The population structure of C. gariepinus in the Cross River indicates that over 80% of the catch was between 39 and 46cm of length. For a fish that grows up to 170cm under ideal conditions (Idodo-Umeh 2003), this is an indication of over exploitation. The paucity of adult fishes may be due to fishers reducing the mesh sizes of their nets in order to maintain the catch of the depleted stock at the commercial level, this situation usually results in the cropping of juvenile fishes. This finding is consistent with what has been reported for highly exploited fish species (Ama-Abasi et al. 2004). The L∞ (80.24cm), K (0.49/year) and Φ’ (3.10) recorded in this study could not be compared with previous studies on C. gariepinus as none was found. However, these values could be invaluable to future researchers that may seek to compare their data to an earlier study. The Φ’ tends to show little variation between stocks of the same species and serves as an indicator of the reliability or otherwise of the estimated growth parameters (Ama-Abasi et al. 2004). On the suitability of the length-frequency data for the estimation of growth in C. gariepinus, there are a number of criteria used to assess this. First, the modal groups should be discernible from raw data (Wolff 1989) with obvious shifts in the modal length over time (Pauly 1984). Secondly, Pauly (1984) proposed that data collected over a period of six months and above is suitable while Gulland & Rosenberg (1992) and Hoeing et al. (1987) suggested that samples of between 1 000 and 1 500 collected between 12 and 14 months are sufficient. The data used in this study meet these criteria as 1 421 individuals were collected during a period of 24 months. The estimated instantaneous rate of mortality and exploitation rate for C. gariepinus was very high. Using the Powell- Wetheral plot, a Z/K ratio≈2 indicates over exploitation (Etim et al. 1999), in this study, the Z/K ratio was 5.1 which attest to the gross over exploitation of the species. The reason for the over exploitation of C. gariepinus is not far from the fact that this species is highly prized as it is used exclusively for some elite ceremonies by the indigenous communities. As the stock declined, the fishers tend to reduce the mesh size of nets as well as double their efforts, and also utilize more efficient gears that are not size selective (eg. purse seine and beach seine), and Njiru et al. (2004) made similar observation in Lake Victoria. Recent evidence (Okogwu 2008) has shown that some fishermen now fish regularly in the floodplain lakes (some of which are reserved lakes), such activities and the targeting of migrant stocks on their way to spawning sites in floodplain lakes will undoubtedly lead to decline in productivity and will imperil recruitment.
Age at zero length (t0) was calculated as -3.93, with negative t0 values, juveniles grow more quickly than the predicted growth curve for adults, and with positive t0 values, juveniles grow more slowly (King 1997). Reports by Okogwu & Ugwumba (2009) and Okogwu (2010) showed that spawning of the C. gariepinus in Ehoma and Iyieke Lakes synchronized with peak phytoplankton and zooplankton biomass. Such high food abundance will ensure accelerated growth rate of the juveniles. As they recruit into adult stock in the river, where food is limited in supply and competition for food intense, there is the tendency that growth may slow down. With a maximum year of 6.12 years, C. gariepinus lives a relatively short life, and this is due to intense fishing pressure. The M/K (1.7) estimated in this study lies within the range 1.5 and 2.5 proposed by Beverton & Holt (1959).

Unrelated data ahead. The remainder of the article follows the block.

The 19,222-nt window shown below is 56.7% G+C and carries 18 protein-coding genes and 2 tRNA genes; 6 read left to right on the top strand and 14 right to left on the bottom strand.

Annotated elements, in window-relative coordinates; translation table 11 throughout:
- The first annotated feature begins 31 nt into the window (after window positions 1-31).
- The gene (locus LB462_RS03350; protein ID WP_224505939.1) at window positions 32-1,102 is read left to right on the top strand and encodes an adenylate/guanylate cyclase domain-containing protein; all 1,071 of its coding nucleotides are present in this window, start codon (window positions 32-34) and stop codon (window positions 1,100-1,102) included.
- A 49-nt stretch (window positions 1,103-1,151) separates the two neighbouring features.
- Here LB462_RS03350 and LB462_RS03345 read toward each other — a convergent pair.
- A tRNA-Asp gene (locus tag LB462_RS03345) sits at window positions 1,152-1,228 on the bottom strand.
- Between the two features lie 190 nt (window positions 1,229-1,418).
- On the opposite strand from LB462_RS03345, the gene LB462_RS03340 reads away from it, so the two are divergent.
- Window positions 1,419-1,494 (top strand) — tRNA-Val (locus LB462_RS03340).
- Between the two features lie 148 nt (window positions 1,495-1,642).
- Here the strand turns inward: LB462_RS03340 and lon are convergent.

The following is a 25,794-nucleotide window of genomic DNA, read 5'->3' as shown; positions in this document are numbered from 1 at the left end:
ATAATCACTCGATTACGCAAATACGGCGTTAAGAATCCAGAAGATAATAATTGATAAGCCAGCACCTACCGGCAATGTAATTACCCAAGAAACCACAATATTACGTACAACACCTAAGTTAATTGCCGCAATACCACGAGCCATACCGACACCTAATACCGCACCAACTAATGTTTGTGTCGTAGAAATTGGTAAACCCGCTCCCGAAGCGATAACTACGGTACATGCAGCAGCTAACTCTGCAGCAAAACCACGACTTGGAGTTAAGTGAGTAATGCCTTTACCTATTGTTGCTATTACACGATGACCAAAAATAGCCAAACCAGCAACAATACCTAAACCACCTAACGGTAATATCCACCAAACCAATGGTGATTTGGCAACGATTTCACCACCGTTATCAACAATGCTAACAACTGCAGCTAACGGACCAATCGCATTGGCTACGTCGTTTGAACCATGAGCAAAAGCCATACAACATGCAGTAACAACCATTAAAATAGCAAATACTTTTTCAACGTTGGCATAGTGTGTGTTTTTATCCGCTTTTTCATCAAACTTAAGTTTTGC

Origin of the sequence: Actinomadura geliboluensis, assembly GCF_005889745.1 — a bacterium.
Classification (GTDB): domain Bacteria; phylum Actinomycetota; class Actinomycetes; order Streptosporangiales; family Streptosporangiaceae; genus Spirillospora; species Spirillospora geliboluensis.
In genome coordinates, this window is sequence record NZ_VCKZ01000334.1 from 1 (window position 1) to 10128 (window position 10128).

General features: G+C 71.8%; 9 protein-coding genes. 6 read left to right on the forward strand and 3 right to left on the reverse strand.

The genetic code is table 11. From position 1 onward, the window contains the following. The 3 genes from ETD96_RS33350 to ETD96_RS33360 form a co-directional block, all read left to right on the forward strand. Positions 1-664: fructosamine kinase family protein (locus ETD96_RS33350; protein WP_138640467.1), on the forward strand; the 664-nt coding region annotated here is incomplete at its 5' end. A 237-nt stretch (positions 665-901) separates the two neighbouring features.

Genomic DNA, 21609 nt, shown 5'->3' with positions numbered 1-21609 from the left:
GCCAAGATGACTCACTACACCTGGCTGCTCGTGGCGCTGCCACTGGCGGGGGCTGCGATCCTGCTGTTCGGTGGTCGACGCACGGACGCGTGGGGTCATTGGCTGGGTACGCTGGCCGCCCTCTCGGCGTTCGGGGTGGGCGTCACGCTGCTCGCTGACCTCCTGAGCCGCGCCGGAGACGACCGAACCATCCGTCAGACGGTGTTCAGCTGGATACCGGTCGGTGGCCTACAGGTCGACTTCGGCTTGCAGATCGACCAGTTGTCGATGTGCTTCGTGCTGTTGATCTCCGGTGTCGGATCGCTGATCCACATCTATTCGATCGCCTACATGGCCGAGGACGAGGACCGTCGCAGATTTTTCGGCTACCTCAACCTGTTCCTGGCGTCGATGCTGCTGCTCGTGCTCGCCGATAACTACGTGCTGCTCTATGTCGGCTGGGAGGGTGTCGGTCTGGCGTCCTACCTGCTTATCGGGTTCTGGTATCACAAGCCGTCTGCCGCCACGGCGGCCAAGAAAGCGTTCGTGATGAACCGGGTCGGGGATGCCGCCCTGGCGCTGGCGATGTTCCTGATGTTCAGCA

The estimated exploitation rate was 0.66, which is higher than the predicted maximum exploitation rate (Emax) of 0.64 which further lend credence to the fact that C. gariepinus is under sever fishing pressure in the Cross Riverfloodplain. Comparing the yield isopleths diagram in this study with that of Pauly & Soriano (1986), the Lc/L∞ of 0.4 and exploitation rate of 0.66 falls within quadrant D which implies that the smaller fish are caught at higher effort level. The double recruitment peaks per year obtained here conform to the assertion of Pauly (1982) that double recruitment pulses per year are nearly a general feature of tropical fish species, however, in this case it is assumed that the first and second peaks may relate to juveniles and migrant spawners recruitment during the early and late floods, respectively. This implies that flood, which is a prerequisite for adult migration to the floodplains to spawn also cue the juveniles to recruit into adult stock. Meaning that besides fishing impact, factors (such as climate change and dam construction), that could alter the intensity and timing of flooding in Cross River floodplain ecosystem, may inadvertently affect the productivity of C. gariepinus.
The assistance of O.A. Ugwumba in editing this manuscript and SIL in funding this study thorough the Tonolli grant is acknowledged. F.I Okogwu’s help in measuring length and weight of the fish is also acknowledged.
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Correspondencia a: Okechukwu Idumah Okogwu. Applied Biology Department, Ebonyi State University, PMB 53, Abakaliki, Ebonyi State, Nigeria; email@example.com
Received 03-IX-2010. Corrected 26-II-2011. Accepted 31-III-2011.